Now, it seems that this is something publishers don't do for you (unless you're their star author of course). Nowadays, as a beginning writer published by a legacy publisher, you're expected to do all this yourself. So why would a self-published writer be at a disadvantage?

Oh, but he/she is at a disadvantage, believe me.

Once all that Internet promotional work is done, he/she is still nowhere in terms of landing on a NYT bestseller list, getting reviews from big literary critics or obtaining book prizes (I mean, those that count, like the Pulitzer). All that glorious stuff is reserved to writers published by the Big Six.

Let's face it: Big Six publishers make "book discoverability" easy.

So, yes, choosing the self-publishing road means foregoing all that. If you sell a lot and make a nice percentage - indeed a better percentage on sales than if you're traditionally published, no doubt about that - then, as Konrath says, you're a free person, you make more money, you're not any publisher's "slave."

But... there's always a "but" somewhere:

4. Your Sales Numbers are in the Public Domain.

This means that if you don't sell well, that's the first thing a would-be literary agent will find out. And so will a publisher. Unless your numbers are good, they won't take you on.

And don't kid yourself that you can hide your numbers. NovelRank and other similar sites uncover them and make them available to anyone looking for them. Your only defense is to change your name the next time you send that query to a literary agent and hope he/she won't discover who you really are!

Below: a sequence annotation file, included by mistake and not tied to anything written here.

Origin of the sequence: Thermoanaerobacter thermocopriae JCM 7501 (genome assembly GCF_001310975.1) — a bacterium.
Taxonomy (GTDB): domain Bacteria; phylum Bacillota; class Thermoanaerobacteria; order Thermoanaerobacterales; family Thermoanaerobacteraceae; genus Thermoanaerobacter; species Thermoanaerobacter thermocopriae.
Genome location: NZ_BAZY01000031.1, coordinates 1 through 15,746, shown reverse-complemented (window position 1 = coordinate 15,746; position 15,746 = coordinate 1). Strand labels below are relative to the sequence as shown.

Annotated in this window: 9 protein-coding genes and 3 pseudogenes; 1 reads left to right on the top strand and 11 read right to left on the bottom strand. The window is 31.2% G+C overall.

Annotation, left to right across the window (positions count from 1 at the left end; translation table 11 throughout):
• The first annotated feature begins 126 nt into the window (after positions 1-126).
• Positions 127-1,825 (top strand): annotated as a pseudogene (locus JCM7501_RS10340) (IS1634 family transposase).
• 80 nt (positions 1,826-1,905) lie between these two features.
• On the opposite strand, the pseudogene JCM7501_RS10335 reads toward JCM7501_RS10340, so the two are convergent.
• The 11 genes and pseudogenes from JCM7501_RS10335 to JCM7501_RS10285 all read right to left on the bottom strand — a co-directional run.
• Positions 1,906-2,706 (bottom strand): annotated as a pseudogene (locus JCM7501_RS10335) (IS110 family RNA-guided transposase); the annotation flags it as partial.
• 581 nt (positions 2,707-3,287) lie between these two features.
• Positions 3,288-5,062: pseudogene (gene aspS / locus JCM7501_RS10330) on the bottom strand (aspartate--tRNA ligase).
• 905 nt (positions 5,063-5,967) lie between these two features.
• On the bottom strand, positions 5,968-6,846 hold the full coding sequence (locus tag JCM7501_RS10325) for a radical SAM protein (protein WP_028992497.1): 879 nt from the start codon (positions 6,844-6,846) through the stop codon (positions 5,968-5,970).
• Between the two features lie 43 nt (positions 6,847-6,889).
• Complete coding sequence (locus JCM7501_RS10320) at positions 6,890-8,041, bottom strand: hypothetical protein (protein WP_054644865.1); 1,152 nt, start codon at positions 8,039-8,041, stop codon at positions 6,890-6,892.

Poor sales are a very big risk. It could cost you your career. Because to promote your books on the sole strength of your blog and a few customers reviews on Amazon and Goodreads isn't going to get you very far, contrary to what Konrath et. al. are telling you!

And don't lose sight of one simple thing: the traditional printed book market still accounts for eighty percent of book sales! Yes, e-book sales are rising faster (they're some 18 percent ahead this year), but they still account for a relatively small section of the whole.

That will change over the next five years, but not now. Not yet.

So think about it. Do you really believe you've produced an outstanding book? Because in the end, it's content that counts. Sure, if one book doesn't work, you can always put up another on that virtual shelf, and another and another. And every time, make sure you do all that hard work to ensure quality production and book promotion.

Do you feel up to it? If yes, bravo! Go ahead. If not, then a few additional rejection letters until you land that perfect agent who supports you, who believes in your talent and helps you get a decent contract with one of the Big Six should still be one of your career goals. I know it's mine with regard to the manuscripts I'm presently working on and that (for the moment) I have no intention to self-publish. But I also know that the sales for my books that are now up on that virtual shelf could affect my chances of ever landing a contract with one of the Big Six.

In other words, self-publishing could reduce your options. So think about it well before going ahead!